Osprey's Tempest Squadrons of the RAF


Chris Thomas


Osprey Publishing


$23.00 MSRP


Scott Van Aken

Notes: 96 pages, 7 x 9 inches, softbound
ISBN: 978-1-4728-1454-8

Hawker aviation in the UK was probably one of the most innovative of all the British aircraft manufacturers. From its speedy Hind bombers of the thirties to the Harrier of the 1960s, Hawker continued to produce front line military aircraft. This book is on the Tempest. This was a development of the Typhoon, a fighter designed for air to air combat, but one that was much more suited to ground attack, despite having a liquid-cooled engine.

The Tempest started with the basic Typhoon airframe, changing the wing to a laminar flow type. This not only provided greater speed but, along with an increase in the size of the tail plane, made for a more maneuverable aircraft that was a more stable gun platform.

Initially, the Tempest went through a number of different versions, each powered by a different engine. The best of which was the Tempest II with the Centaurus radial, an aircraft that many consider the best British piston-engine fighter. However, engine issues continually delayed the introduction of this plane and so it was the Tempest V, powered by pretty much the same engine as the Typhoon which saw service during WWII.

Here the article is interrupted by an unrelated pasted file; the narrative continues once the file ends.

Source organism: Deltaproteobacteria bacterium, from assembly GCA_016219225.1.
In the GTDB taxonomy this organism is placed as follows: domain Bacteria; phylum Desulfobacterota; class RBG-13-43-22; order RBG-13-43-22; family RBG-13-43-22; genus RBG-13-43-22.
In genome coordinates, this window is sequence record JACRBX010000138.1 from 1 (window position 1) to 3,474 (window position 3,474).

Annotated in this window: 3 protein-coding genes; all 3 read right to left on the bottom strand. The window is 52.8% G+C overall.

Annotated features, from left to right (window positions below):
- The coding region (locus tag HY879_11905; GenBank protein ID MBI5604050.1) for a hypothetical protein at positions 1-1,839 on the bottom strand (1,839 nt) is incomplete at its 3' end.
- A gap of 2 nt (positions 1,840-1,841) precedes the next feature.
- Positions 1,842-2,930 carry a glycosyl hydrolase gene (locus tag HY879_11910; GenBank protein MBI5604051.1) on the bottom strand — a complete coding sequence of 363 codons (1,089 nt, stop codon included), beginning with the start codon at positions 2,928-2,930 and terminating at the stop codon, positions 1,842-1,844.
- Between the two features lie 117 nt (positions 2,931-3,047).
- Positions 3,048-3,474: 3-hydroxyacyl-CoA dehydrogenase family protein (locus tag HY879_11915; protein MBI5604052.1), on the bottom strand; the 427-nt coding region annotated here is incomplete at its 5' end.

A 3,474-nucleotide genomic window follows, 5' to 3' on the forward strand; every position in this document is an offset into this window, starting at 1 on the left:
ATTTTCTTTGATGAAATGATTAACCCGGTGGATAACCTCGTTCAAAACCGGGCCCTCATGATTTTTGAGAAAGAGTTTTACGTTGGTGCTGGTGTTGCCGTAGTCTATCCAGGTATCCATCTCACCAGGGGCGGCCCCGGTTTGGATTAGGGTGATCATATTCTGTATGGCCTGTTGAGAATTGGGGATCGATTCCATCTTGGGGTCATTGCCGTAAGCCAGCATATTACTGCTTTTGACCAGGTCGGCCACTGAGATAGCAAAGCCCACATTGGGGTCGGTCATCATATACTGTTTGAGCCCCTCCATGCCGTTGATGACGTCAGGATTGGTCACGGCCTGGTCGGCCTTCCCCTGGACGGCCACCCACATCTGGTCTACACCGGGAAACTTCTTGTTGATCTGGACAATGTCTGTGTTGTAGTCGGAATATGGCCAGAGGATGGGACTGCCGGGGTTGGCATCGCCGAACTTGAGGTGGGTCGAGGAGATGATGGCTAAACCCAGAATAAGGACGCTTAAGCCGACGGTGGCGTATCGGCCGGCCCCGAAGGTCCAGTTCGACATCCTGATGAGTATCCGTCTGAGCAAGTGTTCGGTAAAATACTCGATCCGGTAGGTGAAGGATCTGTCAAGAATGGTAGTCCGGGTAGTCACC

The Tempest V first started entering squadron service just before D-Day. It was planned to have Typhoon squadrons convert to the new type, but the need for the Typhoon for the ground attack role, the rather slow production of the Tempest V and the new threat from the V-1 kept the Tempest in the UK, where its speed was a major plus when it came to dealing with the 'Doodlebug'.

Shooting down V-1s was not the piece of cake that people might think. For one, the pilot had to get fairly close, which increased the issue of having debris from the exploding bomb damage the aircraft. When the V-1 assault switched to the night, there were issues regarding getting close enough as the Tempest did not have a range finding gun sight. Eventually the progress of the ground war took care of the threat to England and Tempest units moved to the Continent to continue their service with the 2nd TAF.

Post war all the Tempest units were kept in Europe as part of the occupation forces. Around this time, the Tempest II was finally coming off the lines and while some units in Europe converted, others were sent to the Far East to fight the Japanese. The war ended before than so they were kept in India, many eventually being turned over to both the Indian and Pakistani Air Force. Tempest VIs with more powerful engines were mostly stationed in the Near East with units in Palestine and Egypt. The type was also used against Malayan insurgents until replaced by other types.

There is, of course, a lot more to the story, including some superb period photos, great selection of color profiles and the usual pilot stories, but I'll leave it to you to read the book to discover that. The end result is a superb book on a type that often gets overlooked by aviation enthusiasts. Highly recommended.

December 2016

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